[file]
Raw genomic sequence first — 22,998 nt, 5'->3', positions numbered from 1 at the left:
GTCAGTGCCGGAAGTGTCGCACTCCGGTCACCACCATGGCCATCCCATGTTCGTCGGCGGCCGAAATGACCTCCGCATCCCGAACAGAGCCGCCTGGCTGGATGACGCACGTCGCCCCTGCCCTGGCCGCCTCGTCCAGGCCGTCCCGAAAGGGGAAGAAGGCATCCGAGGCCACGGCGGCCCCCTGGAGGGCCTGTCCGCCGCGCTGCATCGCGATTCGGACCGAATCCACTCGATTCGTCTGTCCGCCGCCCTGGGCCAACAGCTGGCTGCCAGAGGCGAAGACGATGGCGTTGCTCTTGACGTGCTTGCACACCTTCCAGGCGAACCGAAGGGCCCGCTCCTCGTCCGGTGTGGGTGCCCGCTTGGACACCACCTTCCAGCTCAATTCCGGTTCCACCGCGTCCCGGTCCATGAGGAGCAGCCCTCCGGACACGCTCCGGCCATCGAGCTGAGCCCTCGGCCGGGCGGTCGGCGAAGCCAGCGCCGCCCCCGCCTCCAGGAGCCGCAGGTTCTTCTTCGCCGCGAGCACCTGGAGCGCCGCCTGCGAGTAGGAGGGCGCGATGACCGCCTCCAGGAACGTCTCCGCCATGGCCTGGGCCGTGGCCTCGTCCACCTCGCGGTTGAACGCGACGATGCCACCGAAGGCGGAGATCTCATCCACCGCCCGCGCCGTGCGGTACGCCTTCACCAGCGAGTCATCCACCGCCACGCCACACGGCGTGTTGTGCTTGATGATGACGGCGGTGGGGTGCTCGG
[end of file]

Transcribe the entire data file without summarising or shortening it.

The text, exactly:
Raw genomic sequence first — 22,998 nt, 5'->3', positions numbered from 1 at the left:
GTCAGTGCCGGAAGTGTCGCACTCCGGTCACCACCATGGCCATCCCATGTTCGTCGGCGGCCGAAATGACCTCCGCATCCCGAACAGAGCCGCCTGGCTGGATGACGCACGTCGCCCCTGCCCTGGCCGCCTCGTCCAGGCCGTCCCGAAAGGGGAAGAAGGCATCCGAGGCCACGGCGGCCCCCTGGAGGGCCTGTCCGCCGCGCTGCATCGCGATTCGGACCGAATCCACTCGATTCGTCTGTCCGCCGCCCTGGGCCAACAGCTGGCTGCCAGAGGCGAAGACGATGGCGTTGCTCTTGACGTGCTTGCACACCTTCCAGGCGAACCGAAGGGCCCGCTCCTCGTCCGGTGTGGGTGCCCGCTTGGACACCACCTTCCAGCTCAATTCCGGTTCCACCGCGTCCCGGTCCATGAGGAGCAGCCCTCCGGACACGCTCCGGCCATCGAGCTGAGCCCTCGGCCGGGCGGTCGGCGAAGCCAGCGCCGCCCCCGCCTCCAGGAGCCGCAGGTTCTTCTTCGCCGCGAGCACCTGGAGCGCCGCCTGCGAGTAGGAGGGCGCGATGACCGCCTCCAGGAACGTCTCCGCCATGGCCTGGGCCGTGGCCTCGTCCACCTCGCGGTTGAACGCGACGATGCCACCGAAGGCGGAGATCTCATCCACCGCCCGCGCCGTGCGGTACGCCTTCACCAGCGAGTCATCCACCGCCACGCCACACGGCGTGTTGTGCTTGATGATGACGGCGGTGGGGTGCTCGG